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Does morning running make students smarter?

Research says that morning run is the one of the key reasons in which your students can perform well. The reason behind shows, when you’re relaxed, slow-moving, and tardy and too relaxed that’s because of inactive lifestyle, if a person who loves running for his/her health or on daily basis so he/she can make faster learning.

In a general view, studies have shown that about 15 minutes of running on average per day can greatly improve a student’s attention span, focus and later their grades in class.

I can’t answer this question in a definitive way. Although it is widely believed that exercise early in the day helps students accomplish better results in their exams (especially it was on 2nd May annual board exam). I conducted a small scale survey among the students. And what they said me ” Morning run are helping me to accomplish better results in my exams and do my paper.”

Recent research indicates that a 2-mile run performed by schoolchildren in the morning helps to improve their academic abilities by boosting their brainpower. The optimum time for running is right after waking up – so that blood sugar levels shoot up.

If you too are worried about a “W” on your math quiz or the chemistry final, consider adding some running to your evening routine.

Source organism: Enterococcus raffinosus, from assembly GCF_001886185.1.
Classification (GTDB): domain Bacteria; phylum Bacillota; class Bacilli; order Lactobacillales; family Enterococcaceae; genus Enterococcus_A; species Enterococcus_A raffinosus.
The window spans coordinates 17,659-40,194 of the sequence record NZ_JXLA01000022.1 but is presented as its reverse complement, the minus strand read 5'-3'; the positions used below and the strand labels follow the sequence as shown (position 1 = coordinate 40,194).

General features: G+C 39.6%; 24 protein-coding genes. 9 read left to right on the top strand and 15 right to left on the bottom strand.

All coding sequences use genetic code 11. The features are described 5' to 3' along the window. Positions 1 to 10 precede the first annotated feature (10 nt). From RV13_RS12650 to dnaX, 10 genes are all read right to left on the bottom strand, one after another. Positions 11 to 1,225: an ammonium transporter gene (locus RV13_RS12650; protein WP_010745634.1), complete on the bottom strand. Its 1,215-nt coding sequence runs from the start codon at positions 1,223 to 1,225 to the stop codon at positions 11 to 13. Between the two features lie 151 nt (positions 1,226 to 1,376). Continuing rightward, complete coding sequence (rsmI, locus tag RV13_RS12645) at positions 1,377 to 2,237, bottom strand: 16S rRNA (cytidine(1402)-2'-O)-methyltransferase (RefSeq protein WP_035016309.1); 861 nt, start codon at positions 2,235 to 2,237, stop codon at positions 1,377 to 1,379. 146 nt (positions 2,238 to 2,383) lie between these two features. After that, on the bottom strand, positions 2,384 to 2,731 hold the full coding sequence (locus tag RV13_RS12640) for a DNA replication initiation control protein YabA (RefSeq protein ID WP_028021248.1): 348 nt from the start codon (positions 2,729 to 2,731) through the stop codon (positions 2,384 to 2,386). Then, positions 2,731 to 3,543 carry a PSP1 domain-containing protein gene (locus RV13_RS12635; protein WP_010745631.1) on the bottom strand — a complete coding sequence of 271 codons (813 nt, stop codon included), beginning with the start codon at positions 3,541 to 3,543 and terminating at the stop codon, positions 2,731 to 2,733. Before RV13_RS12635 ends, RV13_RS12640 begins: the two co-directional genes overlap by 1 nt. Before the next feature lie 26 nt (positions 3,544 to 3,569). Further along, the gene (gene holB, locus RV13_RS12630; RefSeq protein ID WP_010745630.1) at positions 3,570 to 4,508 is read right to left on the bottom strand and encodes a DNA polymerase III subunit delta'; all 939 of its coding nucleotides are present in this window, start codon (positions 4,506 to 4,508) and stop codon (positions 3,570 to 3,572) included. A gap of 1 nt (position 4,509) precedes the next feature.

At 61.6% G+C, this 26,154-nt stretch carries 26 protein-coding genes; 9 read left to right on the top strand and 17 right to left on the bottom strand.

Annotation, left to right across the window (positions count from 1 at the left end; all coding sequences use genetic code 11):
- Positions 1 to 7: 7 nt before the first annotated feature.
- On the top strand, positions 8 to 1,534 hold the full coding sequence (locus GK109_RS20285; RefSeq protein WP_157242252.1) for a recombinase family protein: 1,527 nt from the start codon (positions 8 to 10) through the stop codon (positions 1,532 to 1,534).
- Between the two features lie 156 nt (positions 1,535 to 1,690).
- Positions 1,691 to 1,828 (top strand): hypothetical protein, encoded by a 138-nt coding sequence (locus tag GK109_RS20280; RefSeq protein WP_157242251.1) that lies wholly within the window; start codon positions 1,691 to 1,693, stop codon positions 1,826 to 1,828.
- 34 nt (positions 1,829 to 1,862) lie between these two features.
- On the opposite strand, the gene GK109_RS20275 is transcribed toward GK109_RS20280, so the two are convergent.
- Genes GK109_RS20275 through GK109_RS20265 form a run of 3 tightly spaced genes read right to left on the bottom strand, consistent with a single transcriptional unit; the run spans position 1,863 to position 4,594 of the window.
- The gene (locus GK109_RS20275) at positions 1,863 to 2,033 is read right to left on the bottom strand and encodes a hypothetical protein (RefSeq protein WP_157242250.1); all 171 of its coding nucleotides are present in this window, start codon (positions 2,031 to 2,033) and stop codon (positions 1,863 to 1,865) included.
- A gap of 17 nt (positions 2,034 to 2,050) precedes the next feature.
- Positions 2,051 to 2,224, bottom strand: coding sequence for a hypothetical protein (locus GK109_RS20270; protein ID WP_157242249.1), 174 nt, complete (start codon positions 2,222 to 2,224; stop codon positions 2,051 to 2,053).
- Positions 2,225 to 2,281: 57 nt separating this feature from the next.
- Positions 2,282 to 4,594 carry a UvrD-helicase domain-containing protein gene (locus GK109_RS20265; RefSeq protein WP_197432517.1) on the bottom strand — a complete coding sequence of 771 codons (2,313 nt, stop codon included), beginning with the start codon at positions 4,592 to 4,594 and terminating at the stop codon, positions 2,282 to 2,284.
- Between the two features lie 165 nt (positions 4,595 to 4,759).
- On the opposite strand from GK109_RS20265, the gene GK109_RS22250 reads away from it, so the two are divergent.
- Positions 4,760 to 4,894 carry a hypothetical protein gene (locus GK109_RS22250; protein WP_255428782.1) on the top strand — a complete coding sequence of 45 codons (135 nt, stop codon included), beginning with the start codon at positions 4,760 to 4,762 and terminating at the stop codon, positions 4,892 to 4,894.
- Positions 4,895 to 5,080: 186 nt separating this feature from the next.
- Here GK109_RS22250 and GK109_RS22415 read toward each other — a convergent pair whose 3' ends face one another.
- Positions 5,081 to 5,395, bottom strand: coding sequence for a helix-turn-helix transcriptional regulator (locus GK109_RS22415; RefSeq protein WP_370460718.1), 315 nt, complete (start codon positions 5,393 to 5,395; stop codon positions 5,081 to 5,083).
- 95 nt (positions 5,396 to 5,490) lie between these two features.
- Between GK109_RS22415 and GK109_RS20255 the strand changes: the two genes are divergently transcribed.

There is a well-known and often cited study by S. Pelayo et al (2010), which aimed to examine how physical exercise, such as morning running for thirty minutes, might possibly help students learn better. The study was done on 54 high school students in a public school in Spain during the 2009-10 academic year. The main aim of the study was to see if the amount of time spent doing physical exercise per week, or physical schooling.

Does morning run for a better college performance? Does running help students learn better? According to researchers from the University of Michigan, there is a common belief that exercise is linked to better academic performance.

Morning run has become a part of college life. A lot of faculties ask students to run for two hours before 9 am. While some are still unwilling to do so, there are lots of students who prefer to jog in the morning rather than going to bed early.

Students who run in the morning report better focus, alertness, overall well-being and concentration. They seem to be able to shift their brain into a gear more appropriate for the task at hand, and I believe that this is the key benefit of running. It’s not that running makes us smarter or more creative. Rather it moves us out of our comfort zone and into a zone where we can engage our minds better on whatever it is we are doing.

Data on the effect of morning exercise on learning is conflicting. However, there is a body of research showing that exercise increases neuroplasticity, which is essentially the brain’s ability to learn new things.

Does a morning run help? Many people have averred that the answer is “Yes.” But can anyone prove it? 

A growing body of research shows that exercise increases alertness and concentration and improves memory and mood.

Zaraki Kenpachi